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Market insight: LPG car sales fight back

Comeback trail: LPG-equipped new vehicles like the Commodore have edged higher in showroom sales this year, but still trail traditional levels.

Lower gas prices and new models help LPG cars sales recover from black 2011

Market Insight logo17 Sep 2012


LPG car sales have recovered somewhat this year, thanks to the arrival in showrooms of new gas-powered models from Holden and Ford and a drop in LPG prices after a spike around the start of the year due to a colder than usual northern winter.

After hitting a nadir in 2011 when depressed LPG car sales amounted to 3082 vehicles, original equipment LPG cars this year surpassed that figure in just seven months, although sales are still short of pre-GFC levels.

The pick-up was slow early in 2012 as a cold snap across Europe caused a spike in LPG prices. This was exacerbated by sanctions placed on Iran, a major supplier of LPG to the world market.

GM Holden energy, environment and technology executive director Richard Marshall said the price of LPG had dropped again.

“Looking at the propane and butane prices, it spiked to well over $US1200 a tonne early this year,” he said.

“Now it has come back down to its more usual $US600 a tonne.”

Another drag on demand has been the recent introduction of an excise on LPG, the only transport fuel in which Australia is wholly self-reliant.

128 center imageLeft: GM Holden energy, environment and technology executive director Richard Marshall. Below: Ford Falcon EcoLPi.

The excise is gradually building up to 12.5 cents a litre at the annual rate of 2.5 cents, levied on July 1 each year. However, even at the eventual top rate of 12.5 cents a litre, the excise will be well below the 38.1 cents levied on petrol.

“Yes, they have introduced excise on LPG,” Mr Marshall said.

“But LPG still has a big advantage. We are down 50-odd cents a litre versus petrol, which hit $1.50 in Sydney this morning,” he said at a Holden Volt pre-launch function.

“So the cost advantage is still there and we are out there pushing pretty hard with fleets and so on. There is a lot of interest.”

The LPG versions of the Holden and the Falcon both cost $2500 more than a regular petrol-powered model.

Private buyers are eligible for a $2000 rebate out to June 2014, but business operators do not qualify.

Mr Marshall said that would not deter fleets which use their cars as tools of trade (as opposed to ‘briefcase cars’ that only run to the office and back).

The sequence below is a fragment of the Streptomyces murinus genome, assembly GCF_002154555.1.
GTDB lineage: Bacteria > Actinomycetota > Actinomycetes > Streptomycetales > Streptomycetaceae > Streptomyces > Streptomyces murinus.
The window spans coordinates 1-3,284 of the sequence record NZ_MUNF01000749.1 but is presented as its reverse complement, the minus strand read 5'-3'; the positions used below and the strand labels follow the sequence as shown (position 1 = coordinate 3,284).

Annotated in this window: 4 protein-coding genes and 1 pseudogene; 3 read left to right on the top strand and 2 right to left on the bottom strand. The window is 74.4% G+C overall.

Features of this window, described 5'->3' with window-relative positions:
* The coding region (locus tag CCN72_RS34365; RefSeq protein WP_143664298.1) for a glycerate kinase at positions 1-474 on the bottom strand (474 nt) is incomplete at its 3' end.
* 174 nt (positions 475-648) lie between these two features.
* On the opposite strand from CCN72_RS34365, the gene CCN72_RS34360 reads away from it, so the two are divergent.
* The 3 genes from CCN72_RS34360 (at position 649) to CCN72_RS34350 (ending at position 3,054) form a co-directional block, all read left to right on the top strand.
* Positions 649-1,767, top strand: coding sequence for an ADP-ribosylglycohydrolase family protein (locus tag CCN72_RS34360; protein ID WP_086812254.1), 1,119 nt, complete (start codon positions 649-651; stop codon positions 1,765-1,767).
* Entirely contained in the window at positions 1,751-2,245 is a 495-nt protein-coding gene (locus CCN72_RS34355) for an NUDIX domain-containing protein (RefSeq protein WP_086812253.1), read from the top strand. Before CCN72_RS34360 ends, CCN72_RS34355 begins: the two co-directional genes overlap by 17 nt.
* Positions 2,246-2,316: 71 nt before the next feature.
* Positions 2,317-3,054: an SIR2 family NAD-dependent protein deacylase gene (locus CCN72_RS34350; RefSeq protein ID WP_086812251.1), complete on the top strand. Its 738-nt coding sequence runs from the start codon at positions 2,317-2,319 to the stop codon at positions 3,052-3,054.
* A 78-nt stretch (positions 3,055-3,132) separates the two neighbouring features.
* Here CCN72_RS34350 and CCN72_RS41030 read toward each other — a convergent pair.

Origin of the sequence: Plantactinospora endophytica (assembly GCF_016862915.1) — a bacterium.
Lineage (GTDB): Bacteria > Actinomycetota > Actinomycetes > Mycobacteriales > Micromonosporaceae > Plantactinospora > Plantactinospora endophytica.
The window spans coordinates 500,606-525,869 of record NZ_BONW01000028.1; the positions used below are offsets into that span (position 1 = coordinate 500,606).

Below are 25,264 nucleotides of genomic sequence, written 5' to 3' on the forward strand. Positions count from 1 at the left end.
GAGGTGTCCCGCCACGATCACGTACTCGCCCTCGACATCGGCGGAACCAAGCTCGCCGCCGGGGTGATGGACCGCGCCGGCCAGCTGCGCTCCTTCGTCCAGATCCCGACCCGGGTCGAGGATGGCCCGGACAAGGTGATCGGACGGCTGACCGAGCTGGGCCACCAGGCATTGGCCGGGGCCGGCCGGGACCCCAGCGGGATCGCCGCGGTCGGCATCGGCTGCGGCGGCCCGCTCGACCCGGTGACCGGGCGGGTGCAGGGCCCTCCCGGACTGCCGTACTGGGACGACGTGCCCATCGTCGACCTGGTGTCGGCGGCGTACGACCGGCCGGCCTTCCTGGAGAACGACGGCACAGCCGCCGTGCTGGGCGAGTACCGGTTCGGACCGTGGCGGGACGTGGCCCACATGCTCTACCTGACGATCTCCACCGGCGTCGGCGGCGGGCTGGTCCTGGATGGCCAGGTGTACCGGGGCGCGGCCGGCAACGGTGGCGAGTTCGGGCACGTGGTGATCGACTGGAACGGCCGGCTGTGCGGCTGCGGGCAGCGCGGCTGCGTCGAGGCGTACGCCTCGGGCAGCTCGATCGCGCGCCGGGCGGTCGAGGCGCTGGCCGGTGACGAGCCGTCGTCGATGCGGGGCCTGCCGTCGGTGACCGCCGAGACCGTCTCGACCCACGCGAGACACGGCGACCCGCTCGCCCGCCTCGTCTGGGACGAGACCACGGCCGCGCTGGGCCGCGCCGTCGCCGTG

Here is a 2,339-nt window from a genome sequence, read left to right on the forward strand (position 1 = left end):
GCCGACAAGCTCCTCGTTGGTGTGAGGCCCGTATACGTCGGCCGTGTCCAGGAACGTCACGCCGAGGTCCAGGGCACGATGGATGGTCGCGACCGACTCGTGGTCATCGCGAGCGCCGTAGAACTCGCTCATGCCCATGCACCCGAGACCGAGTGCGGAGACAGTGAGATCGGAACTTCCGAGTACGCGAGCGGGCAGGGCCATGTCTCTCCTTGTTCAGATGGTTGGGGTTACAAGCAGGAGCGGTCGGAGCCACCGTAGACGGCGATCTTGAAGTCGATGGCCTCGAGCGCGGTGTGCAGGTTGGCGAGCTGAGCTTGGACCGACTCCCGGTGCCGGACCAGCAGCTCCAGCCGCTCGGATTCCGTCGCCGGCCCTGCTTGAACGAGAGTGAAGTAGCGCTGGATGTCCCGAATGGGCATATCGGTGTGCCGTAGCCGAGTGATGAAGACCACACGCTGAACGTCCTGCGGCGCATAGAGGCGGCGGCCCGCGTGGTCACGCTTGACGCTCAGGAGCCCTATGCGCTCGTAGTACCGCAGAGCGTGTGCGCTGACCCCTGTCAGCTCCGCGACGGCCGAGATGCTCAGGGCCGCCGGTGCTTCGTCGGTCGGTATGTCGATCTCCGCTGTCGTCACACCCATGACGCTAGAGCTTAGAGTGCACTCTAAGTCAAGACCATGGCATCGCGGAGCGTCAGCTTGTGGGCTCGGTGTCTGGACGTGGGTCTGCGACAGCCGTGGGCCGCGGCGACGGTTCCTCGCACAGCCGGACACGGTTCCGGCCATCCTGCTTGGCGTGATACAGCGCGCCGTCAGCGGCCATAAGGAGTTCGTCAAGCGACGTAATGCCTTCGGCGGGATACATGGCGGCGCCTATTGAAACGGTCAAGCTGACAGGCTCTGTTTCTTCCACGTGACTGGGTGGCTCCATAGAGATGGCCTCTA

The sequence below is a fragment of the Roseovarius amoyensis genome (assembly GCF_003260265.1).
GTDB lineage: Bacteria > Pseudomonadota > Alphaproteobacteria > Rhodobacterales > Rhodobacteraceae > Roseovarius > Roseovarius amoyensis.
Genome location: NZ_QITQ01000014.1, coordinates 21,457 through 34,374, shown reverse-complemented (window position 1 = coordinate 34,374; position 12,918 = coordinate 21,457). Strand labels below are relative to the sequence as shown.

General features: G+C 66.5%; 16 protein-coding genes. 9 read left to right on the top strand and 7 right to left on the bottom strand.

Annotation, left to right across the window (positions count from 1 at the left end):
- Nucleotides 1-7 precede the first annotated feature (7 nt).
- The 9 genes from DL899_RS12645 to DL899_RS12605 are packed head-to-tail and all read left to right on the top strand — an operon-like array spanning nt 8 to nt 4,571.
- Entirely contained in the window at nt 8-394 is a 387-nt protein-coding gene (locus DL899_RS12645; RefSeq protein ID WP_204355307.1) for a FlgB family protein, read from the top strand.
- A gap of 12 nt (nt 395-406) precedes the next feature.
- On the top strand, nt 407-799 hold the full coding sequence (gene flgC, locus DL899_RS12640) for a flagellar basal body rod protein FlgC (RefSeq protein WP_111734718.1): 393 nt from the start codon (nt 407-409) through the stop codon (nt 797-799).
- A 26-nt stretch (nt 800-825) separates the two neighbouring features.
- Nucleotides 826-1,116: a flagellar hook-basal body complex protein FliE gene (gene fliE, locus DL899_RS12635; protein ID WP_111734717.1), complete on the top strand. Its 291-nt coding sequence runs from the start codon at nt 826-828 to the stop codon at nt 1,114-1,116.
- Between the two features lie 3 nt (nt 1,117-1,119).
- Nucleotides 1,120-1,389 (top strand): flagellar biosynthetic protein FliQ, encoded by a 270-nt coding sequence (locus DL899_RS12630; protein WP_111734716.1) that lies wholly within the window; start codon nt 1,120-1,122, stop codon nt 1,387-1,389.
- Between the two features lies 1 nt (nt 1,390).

“Any fleet doing more than 20,000km a year is getting paid back in under two years,” Mr Marshall said.

“There are a lot of fleets that are doing well over 25,000km a year per car, and a lot of them are actually doing more. They’re the ones it makes sense for, and they’re the ones that are looking at it seriously.

“It is tough. It’s a competitive market and there are a lot of different offerings.”

While there has been a recovery in sales of new LPG vehicles in 2012, sales are unlikely to recover to pre-GFC levels because the only locally-made LPG cars are in the large-car class, which has taken a massive beating since the GFC sent people scurrying for medium and small cars.

But Mr Marshall said that as LPG prices have settled down again, running an LPG-powered large car is no more expensive, in terms of fuel costs, than running a petrol-powered small car.

Based on prices posted in November 2011, independent industry analyst FuelTrac estimated that it would cost $1300 in fuel costs to run a Commodore Omega for an average driver.

This was $800 cheaper than the fuel cost required to drive a Toyota Corolla over the same distance, FuelTrac claimed.

Vehicles use more litres of LPG to cover the same distance, but Mr Marshall said the lower purchase price meant LPG users were still well ahead at the end of the day.

“The Commodore uses about 11 litres per 100km on LPG, which is not really much more than the petrol version,” he said.

“So, it’s not that much more usage. People reckon you can halve your fuel costs.”

The Green Vehicle Guide website shows that the Commodore Omega and Berlina use 11.8 L/100km, while the Falcon XT uses 12.3L/100km. The Falcon is more economical on the highway, while the Commodore is better around town.

The FG Falcon EcoLPi was voted the best large car under $60,000 in the 2011 Best Cars Awards, which are organised by the Australian motoring clubs, NRMA, RACV, RACQ, RAA, RAC, RACT and AANT.

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